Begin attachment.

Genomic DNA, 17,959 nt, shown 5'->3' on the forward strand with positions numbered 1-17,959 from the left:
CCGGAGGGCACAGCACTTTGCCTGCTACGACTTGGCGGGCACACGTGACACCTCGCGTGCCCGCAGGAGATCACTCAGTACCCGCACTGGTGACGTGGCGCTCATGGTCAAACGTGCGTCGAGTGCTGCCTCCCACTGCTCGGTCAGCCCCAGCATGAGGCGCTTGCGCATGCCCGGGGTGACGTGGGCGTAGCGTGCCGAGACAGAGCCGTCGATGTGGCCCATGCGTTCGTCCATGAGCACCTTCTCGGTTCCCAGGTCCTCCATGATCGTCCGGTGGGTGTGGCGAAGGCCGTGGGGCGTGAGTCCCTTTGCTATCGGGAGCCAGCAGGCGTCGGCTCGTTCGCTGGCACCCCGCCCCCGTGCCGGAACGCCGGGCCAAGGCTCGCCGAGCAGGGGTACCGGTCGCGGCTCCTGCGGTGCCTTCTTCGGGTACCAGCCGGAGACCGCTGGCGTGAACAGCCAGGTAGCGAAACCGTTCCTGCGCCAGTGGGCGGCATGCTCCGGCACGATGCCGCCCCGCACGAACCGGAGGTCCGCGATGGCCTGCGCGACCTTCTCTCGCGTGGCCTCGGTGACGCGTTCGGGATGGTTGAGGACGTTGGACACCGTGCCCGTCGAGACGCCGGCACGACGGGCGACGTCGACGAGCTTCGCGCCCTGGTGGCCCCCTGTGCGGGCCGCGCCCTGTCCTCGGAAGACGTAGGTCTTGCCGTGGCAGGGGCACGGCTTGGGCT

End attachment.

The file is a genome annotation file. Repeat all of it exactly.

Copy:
Genomic DNA, 17,959 nt, shown 5'->3' on the forward strand with positions numbered 1-17,959 from the left:
CCGGAGGGCACAGCACTTTGCCTGCTACGACTTGGCGGGCACACGTGACACCTCGCGTGCCCGCAGGAGATCACTCAGTACCCGCACTGGTGACGTGGCGCTCATGGTCAAACGTGCGTCGAGTGCTGCCTCCCACTGCTCGGTCAGCCCCAGCATGAGGCGCTTGCGCATGCCCGGGGTGACGTGGGCGTAGCGTGCCGAGACAGAGCCGTCGATGTGGCCCATGCGTTCGTCCATGAGCACCTTCTCGGTTCCCAGGTCCTCCATGATCGTCCGGTGGGTGTGGCGAAGGCCGTGGGGCGTGAGTCCCTTTGCTATCGGGAGCCAGCAGGCGTCGGCTCGTTCGCTGGCACCCCGCCCCCGTGCCGGAACGCCGGGCCAAGGCTCGCCGAGCAGGGGTACCGGTCGCGGCTCCTGCGGTGCCTTCTTCGGGTACCAGCCGGAGACCGCTGGCGTGAACAGCCAGGTAGCGAAACCGTTCCTGCGCCAGTGGGCGGCATGCTCCGGCACGATGCCGCCCCGCACGAACCGGAGGTCCGCGATGGCCTGCGCGACCTTCTCTCGCGTGGCCTCGGTGACGCGTTCGGGATGGTTGAGGACGTTGGACACCGTGCCCGTCGAGACGCCGGCACGACGGGCGACGTCGACGAGCTTCGCGCCCTGGTGGCCCCCTGTGCGGGCCGCGCCCTGTCCTCGGAAGACGTAGGTCTTGCCGTGGCAGGGGCACGGCTTGGGCT